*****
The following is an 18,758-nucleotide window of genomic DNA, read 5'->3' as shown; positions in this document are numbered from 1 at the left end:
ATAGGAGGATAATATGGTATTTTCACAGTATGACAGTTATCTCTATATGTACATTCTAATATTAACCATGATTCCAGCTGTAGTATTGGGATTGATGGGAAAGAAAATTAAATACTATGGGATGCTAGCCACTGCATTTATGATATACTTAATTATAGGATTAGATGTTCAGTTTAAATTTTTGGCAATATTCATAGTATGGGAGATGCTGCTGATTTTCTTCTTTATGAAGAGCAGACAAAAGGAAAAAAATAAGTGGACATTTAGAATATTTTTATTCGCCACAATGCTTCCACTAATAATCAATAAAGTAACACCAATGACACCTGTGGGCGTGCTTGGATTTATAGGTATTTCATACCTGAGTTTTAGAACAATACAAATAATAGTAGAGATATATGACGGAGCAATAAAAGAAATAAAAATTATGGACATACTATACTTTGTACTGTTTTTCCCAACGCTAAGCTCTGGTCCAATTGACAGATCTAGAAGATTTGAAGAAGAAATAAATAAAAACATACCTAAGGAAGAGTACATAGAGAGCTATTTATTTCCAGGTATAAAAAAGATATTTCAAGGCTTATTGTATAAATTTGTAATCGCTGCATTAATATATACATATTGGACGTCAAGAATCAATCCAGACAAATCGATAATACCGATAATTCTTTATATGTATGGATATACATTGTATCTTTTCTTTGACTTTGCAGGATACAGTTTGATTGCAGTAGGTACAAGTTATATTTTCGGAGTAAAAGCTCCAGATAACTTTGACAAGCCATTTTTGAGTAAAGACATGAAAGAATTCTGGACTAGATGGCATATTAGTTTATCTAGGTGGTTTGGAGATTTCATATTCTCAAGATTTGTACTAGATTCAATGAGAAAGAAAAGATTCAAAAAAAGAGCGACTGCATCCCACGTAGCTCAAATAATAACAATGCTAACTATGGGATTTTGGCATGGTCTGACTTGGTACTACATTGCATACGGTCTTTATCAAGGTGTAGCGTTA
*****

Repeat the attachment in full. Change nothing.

The following is an 18,758-nucleotide window of genomic DNA, read 5'->3' as shown; positions in this document are numbered from 1 at the left end:
ATAGGAGGATAATATGGTATTTTCACAGTATGACAGTTATCTCTATATGTACATTCTAATATTAACCATGATTCCAGCTGTAGTATTGGGATTGATGGGAAAGAAAATTAAATACTATGGGATGCTAGCCACTGCATTTATGATATACTTAATTATAGGATTAGATGTTCAGTTTAAATTTTTGGCAATATTCATAGTATGGGAGATGCTGCTGATTTTCTTCTTTATGAAGAGCAGACAAAAGGAAAAAAATAAGTGGACATTTAGAATATTTTTATTCGCCACAATGCTTCCACTAATAATCAATAAAGTAACACCAATGACACCTGTGGGCGTGCTTGGATTTATAGGTATTTCATACCTGAGTTTTAGAACAATACAAATAATAGTAGAGATATATGACGGAGCAATAAAAGAAATAAAAATTATGGACATACTATACTTTGTACTGTTTTTCCCAACGCTAAGCTCTGGTCCAATTGACAGATCTAGAAGATTTGAAGAAGAAATAAATAAAAACATACCTAAGGAAGAGTACATAGAGAGCTATTTATTTCCAGGTATAAAAAAGATATTTCAAGGCTTATTGTATAAATTTGTAATCGCTGCATTAATATATACATATTGGACGTCAAGAATCAATCCAGACAAATCGATAATACCGATAATTCTTTATATGTATGGATATACATTGTATCTTTTCTTTGACTTTGCAGGATACAGTTTGATTGCAGTAGGTACAAGTTATATTTTCGGAGTAAAAGCTCCAGATAACTTTGACAAGCCATTTTTGAGTAAAGACATGAAAGAATTCTGGACTAGATGGCATATTAGTTTATCTAGGTGGTTTGGAGATTTCATATTCTCAAGATTTGTACTAGATTCAATGAGAAAGAAAAGATTCAAAAAAAGAGCGACTGCATCCCACGTAGCTCAAATAATAACAATGCTAACTATGGGATTTTGGCATGGTCTGACTTGGTACTACATTGCATACGGTCTTTATCAAGGTGTAGCGTTA